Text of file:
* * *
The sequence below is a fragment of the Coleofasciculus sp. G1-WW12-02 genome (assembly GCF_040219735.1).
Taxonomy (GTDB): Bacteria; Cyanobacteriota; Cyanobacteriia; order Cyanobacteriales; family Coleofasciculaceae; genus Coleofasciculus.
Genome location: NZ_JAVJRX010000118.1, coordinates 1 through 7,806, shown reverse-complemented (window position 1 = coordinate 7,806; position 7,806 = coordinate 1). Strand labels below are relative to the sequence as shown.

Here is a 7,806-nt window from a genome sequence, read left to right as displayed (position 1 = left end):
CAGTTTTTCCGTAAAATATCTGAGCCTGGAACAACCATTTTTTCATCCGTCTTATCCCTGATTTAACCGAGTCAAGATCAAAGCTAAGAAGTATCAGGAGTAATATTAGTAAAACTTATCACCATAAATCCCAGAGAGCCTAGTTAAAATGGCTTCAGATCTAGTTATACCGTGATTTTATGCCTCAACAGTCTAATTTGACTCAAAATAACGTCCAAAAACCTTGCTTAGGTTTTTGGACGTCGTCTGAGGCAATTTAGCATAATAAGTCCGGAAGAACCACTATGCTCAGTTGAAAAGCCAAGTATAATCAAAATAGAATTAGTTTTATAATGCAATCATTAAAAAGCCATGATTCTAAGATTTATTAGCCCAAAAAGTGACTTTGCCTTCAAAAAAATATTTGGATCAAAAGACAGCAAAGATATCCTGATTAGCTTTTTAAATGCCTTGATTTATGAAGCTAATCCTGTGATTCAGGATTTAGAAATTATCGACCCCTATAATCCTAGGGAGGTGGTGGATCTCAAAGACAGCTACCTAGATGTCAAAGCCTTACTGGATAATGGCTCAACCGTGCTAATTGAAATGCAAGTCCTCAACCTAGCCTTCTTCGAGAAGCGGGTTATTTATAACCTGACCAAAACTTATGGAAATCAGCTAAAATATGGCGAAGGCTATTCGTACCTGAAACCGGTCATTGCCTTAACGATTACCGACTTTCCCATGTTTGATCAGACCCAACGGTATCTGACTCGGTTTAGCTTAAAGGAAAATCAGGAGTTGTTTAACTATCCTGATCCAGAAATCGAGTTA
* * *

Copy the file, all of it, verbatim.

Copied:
The sequence below is a fragment of the Coleofasciculus sp. G1-WW12-02 genome (assembly GCF_040219735.1).
Taxonomy (GTDB): Bacteria; Cyanobacteriota; Cyanobacteriia; order Cyanobacteriales; family Coleofasciculaceae; genus Coleofasciculus.
Genome location: NZ_JAVJRX010000118.1, coordinates 1 through 7,806, shown reverse-complemented (window position 1 = coordinate 7,806; position 7,806 = coordinate 1). Strand labels below are relative to the sequence as shown.

Here is a 7,806-nt window from a genome sequence, read left to right as displayed (position 1 = left end):
CAGTTTTTCCGTAAAATATCTGAGCCTGGAACAACCATTTTTTCATCCGTCTTATCCCTGATTTAACCGAGTCAAGATCAAAGCTAAGAAGTATCAGGAGTAATATTAGTAAAACTTATCACCATAAATCCCAGAGAGCCTAGTTAAAATGGCTTCAGATCTAGTTATACCGTGATTTTATGCCTCAACAGTCTAATTTGACTCAAAATAACGTCCAAAAACCTTGCTTAGGTTTTTGGACGTCGTCTGAGGCAATTTAGCATAATAAGTCCGGAAGAACCACTATGCTCAGTTGAAAAGCCAAGTATAATCAAAATAGAATTAGTTTTATAATGCAATCATTAAAAAGCCATGATTCTAAGATTTATTAGCCCAAAAAGTGACTTTGCCTTCAAAAAAATATTTGGATCAAAAGACAGCAAAGATATCCTGATTAGCTTTTTAAATGCCTTGATTTATGAAGCTAATCCTGTGATTCAGGATTTAGAAATTATCGACCCCTATAATCCTAGGGAGGTGGTGGATCTCAAAGACAGCTACCTAGATGTCAAAGCCTTACTGGATAATGGCTCAACCGTGCTAATTGAAATGCAAGTCCTCAACCTAGCCTTCTTCGAGAAGCGGGTTATTTATAACCTGACCAAAACTTATGGAAATCAGCTAAAATATGGCGAAGGCTATTCGTACCTGAAACCGGTCATTGCCTTAACGATTACCGACTTTCCCATGTTTGATCAGACCCAACGGTATCTGACTCGGTTTAGCTTAAAGGAAAATCAGGAGTTGTTTAACTATCCTGATCCAGAAATCGAGTTA